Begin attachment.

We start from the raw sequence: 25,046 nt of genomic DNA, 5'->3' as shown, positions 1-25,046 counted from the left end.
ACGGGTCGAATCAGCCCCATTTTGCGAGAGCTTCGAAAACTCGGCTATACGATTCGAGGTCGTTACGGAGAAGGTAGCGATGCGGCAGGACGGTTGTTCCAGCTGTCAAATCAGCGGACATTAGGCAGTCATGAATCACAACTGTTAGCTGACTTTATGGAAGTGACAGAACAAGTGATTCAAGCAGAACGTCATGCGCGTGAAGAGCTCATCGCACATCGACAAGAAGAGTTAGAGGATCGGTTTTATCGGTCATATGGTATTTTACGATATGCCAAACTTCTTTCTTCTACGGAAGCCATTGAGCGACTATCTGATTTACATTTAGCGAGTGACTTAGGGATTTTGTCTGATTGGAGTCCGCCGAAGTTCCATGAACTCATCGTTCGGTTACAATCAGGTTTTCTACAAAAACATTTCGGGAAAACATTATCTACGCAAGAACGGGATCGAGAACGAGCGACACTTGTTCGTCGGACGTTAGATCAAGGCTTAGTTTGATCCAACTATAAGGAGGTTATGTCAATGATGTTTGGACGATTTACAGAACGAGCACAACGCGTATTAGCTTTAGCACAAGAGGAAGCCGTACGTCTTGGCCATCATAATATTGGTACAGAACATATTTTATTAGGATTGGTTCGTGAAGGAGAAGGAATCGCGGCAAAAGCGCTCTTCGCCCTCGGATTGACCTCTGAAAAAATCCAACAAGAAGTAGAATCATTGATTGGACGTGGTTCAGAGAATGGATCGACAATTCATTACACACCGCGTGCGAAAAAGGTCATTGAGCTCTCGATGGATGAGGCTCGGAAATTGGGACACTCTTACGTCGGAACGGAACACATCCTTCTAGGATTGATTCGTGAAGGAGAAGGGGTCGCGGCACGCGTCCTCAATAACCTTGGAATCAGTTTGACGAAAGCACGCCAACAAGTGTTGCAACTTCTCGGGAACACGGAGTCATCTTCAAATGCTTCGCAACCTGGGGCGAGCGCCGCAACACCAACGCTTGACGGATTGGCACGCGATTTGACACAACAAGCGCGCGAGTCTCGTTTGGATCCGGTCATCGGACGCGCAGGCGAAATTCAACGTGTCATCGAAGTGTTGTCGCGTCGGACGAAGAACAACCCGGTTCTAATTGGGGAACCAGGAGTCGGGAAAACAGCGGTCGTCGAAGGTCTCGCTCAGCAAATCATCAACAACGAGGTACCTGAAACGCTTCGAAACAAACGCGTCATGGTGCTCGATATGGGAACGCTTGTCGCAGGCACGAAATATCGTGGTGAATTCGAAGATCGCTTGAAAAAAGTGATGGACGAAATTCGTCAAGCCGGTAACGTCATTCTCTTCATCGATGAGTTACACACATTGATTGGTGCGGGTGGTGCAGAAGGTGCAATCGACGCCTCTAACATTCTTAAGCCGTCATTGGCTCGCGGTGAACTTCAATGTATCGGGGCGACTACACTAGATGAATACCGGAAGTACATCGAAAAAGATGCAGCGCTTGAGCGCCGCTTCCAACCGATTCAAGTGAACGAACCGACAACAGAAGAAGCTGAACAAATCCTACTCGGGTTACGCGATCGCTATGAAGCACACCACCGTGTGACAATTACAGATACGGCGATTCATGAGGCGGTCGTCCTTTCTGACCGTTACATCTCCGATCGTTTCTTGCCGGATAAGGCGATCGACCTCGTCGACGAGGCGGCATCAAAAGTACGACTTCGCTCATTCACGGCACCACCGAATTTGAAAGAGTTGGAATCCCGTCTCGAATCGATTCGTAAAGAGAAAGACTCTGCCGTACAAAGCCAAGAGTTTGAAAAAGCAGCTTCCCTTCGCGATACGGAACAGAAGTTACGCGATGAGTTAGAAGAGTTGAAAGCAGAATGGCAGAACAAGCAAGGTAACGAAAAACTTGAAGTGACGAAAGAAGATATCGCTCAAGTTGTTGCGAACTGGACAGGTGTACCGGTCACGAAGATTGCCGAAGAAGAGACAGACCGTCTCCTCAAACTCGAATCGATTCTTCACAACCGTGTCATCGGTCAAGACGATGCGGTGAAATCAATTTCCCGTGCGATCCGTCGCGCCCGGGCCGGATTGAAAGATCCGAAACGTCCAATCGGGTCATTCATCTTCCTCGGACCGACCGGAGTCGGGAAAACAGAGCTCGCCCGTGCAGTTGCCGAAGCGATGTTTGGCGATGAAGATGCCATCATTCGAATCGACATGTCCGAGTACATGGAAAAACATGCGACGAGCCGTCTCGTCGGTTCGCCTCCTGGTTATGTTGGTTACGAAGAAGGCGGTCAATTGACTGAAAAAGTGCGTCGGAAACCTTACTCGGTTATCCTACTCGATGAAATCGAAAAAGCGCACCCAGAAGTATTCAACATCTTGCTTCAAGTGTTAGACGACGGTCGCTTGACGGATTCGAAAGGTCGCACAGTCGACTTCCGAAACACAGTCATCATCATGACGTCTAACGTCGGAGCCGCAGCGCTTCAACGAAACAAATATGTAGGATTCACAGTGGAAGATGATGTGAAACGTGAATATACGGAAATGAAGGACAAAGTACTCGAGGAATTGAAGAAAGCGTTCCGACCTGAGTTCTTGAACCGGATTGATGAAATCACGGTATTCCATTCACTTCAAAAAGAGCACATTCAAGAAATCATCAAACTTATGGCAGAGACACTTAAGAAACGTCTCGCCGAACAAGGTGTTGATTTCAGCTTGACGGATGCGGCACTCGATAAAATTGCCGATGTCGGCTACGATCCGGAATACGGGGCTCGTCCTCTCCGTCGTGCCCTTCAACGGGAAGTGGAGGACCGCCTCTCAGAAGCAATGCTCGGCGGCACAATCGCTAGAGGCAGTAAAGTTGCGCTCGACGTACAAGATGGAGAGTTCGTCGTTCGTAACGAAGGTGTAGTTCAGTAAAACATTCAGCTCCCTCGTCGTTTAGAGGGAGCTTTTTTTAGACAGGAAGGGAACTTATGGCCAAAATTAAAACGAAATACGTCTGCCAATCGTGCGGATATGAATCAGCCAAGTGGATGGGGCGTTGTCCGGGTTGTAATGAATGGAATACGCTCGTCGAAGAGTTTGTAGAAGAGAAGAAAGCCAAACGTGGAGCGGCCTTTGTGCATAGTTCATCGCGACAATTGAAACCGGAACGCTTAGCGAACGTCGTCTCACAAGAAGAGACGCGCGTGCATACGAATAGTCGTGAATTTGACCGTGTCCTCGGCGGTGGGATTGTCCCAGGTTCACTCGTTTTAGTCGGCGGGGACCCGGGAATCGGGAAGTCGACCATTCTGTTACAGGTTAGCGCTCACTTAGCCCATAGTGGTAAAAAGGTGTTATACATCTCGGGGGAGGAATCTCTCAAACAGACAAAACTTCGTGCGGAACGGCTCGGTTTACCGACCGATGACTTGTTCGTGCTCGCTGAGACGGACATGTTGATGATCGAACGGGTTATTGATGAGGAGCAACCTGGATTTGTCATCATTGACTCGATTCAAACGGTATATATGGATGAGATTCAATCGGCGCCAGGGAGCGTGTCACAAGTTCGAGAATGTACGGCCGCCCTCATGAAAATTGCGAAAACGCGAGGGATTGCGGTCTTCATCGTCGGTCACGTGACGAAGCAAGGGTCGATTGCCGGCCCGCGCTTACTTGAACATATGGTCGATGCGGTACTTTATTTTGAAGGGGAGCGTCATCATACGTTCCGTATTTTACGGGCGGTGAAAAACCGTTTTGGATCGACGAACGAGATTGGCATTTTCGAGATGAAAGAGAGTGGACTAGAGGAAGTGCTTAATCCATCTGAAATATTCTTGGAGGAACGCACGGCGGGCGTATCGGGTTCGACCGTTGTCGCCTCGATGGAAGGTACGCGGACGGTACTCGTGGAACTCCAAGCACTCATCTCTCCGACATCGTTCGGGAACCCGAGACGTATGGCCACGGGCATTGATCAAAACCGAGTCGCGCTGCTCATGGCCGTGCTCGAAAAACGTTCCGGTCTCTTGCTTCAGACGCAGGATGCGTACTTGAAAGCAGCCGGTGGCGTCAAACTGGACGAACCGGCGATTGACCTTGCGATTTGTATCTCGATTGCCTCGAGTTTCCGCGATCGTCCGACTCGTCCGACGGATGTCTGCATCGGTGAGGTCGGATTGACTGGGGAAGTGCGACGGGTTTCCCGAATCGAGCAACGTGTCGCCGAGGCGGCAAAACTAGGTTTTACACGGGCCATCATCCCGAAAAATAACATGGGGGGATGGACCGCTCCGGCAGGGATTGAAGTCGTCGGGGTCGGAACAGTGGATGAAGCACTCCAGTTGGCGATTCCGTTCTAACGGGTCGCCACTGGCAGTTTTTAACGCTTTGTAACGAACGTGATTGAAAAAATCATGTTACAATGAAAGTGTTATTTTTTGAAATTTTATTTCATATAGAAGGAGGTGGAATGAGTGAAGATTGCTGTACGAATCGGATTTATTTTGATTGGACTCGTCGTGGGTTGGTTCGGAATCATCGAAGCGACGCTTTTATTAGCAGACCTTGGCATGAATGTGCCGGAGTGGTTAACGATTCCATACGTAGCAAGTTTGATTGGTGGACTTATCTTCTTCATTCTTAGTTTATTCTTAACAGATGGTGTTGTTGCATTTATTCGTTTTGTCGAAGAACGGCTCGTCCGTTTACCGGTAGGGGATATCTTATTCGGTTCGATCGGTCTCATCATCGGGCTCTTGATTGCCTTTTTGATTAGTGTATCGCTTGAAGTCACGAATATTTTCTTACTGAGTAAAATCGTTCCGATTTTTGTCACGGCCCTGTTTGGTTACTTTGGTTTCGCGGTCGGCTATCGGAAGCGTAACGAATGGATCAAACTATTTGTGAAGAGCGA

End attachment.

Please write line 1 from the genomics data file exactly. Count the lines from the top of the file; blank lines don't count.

We start from the raw sequence: 25,046 nt of genomic DNA, 5'->3' as shown, positions 1-25,046 counted from the left end.